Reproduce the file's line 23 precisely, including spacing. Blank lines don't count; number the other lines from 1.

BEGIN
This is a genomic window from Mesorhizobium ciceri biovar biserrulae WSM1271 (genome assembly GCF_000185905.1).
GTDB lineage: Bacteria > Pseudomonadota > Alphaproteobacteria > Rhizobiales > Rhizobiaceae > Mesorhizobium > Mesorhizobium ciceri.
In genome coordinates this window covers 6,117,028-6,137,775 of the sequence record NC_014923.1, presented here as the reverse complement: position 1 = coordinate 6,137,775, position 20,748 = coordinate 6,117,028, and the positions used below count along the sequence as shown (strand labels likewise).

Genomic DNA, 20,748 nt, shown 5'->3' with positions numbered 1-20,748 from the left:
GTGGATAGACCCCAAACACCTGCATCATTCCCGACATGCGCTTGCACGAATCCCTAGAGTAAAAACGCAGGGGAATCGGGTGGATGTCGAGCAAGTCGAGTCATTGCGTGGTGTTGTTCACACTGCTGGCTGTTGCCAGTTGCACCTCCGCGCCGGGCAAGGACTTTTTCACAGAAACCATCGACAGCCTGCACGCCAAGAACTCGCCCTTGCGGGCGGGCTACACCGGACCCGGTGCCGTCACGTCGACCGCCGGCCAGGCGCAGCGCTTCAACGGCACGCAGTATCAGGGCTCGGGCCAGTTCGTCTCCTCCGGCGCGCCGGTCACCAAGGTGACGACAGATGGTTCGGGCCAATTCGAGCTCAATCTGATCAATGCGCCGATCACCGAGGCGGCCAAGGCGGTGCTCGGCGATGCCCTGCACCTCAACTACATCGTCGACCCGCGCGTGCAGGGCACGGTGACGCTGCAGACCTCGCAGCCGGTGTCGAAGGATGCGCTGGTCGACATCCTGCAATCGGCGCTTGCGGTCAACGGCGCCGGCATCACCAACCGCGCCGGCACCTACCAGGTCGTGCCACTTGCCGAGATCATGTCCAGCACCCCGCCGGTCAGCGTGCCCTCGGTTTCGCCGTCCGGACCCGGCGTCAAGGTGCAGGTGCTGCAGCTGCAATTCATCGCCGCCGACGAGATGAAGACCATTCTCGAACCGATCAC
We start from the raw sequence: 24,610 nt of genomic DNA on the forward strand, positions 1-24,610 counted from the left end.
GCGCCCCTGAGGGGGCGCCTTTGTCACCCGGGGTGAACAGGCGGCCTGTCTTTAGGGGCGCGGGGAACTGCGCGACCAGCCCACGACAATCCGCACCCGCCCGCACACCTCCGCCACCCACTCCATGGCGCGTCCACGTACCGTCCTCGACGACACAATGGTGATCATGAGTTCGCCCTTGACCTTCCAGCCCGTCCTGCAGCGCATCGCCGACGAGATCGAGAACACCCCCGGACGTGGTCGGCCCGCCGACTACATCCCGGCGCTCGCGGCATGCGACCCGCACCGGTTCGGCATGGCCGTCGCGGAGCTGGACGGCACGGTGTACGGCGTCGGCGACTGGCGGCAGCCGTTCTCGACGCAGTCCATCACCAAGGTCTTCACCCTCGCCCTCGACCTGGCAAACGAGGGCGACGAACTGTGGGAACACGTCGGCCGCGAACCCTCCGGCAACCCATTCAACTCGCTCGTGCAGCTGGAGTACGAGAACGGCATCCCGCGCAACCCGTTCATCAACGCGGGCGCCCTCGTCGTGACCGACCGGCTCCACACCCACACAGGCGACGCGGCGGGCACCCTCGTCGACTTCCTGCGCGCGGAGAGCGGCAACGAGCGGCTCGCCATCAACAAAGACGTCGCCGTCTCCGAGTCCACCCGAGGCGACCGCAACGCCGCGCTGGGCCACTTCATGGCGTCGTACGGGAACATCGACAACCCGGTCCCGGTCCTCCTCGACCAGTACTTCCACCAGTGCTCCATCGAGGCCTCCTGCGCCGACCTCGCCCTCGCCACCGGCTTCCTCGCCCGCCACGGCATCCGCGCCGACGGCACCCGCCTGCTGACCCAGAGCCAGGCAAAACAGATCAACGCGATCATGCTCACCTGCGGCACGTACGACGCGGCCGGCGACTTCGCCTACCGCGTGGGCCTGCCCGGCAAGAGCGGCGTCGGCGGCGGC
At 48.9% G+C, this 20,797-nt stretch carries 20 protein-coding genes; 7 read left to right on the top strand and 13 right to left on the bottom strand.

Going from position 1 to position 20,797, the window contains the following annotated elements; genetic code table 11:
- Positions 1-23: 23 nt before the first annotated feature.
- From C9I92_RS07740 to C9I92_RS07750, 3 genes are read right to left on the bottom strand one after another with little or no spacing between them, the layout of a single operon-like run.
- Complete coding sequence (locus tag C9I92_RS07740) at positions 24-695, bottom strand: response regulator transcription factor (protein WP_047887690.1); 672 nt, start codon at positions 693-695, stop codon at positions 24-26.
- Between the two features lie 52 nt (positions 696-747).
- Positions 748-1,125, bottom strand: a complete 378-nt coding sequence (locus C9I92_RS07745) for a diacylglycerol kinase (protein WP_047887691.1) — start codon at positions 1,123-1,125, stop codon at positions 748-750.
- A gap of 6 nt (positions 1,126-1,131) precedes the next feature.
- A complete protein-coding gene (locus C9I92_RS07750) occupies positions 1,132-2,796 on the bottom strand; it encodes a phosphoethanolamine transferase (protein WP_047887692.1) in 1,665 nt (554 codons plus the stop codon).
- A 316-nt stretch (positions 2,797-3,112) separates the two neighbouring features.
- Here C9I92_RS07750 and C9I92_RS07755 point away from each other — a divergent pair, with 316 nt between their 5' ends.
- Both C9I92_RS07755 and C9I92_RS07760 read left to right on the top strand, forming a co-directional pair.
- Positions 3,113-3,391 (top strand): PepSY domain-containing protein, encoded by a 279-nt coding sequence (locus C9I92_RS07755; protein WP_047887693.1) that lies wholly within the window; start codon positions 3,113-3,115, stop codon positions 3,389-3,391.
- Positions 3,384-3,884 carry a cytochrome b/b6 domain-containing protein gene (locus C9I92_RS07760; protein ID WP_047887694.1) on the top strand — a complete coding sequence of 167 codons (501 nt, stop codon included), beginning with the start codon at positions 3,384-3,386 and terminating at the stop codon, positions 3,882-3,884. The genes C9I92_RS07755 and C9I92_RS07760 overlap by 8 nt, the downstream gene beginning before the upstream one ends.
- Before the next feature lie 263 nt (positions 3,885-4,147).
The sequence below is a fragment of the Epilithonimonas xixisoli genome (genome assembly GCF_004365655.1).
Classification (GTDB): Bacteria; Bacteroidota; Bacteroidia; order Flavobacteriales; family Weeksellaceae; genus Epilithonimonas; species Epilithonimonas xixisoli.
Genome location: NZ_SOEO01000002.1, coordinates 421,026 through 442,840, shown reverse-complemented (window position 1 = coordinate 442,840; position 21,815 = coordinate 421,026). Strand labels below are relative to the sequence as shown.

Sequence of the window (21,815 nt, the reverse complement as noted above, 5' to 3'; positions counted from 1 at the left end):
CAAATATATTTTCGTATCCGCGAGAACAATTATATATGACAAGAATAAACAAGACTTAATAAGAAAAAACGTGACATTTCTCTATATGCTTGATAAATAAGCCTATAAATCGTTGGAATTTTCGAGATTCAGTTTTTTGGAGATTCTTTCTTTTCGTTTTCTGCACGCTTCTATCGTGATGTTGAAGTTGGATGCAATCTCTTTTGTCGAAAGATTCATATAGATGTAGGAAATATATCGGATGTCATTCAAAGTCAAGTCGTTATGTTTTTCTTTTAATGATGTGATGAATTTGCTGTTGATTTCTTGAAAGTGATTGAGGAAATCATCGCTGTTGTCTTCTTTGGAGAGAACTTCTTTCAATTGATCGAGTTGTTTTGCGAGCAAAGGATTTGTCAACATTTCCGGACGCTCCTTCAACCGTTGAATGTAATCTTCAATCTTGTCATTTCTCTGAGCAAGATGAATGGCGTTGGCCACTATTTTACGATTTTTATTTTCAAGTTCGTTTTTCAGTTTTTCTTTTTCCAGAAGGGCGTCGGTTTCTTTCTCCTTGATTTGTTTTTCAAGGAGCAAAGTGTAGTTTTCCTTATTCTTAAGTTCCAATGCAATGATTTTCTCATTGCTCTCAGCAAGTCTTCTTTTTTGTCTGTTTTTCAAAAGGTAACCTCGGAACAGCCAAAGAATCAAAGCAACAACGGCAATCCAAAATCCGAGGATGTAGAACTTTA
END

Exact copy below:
The sequence below is a fragment of the Epilithonimonas xixisoli genome (genome assembly GCF_004365655.1).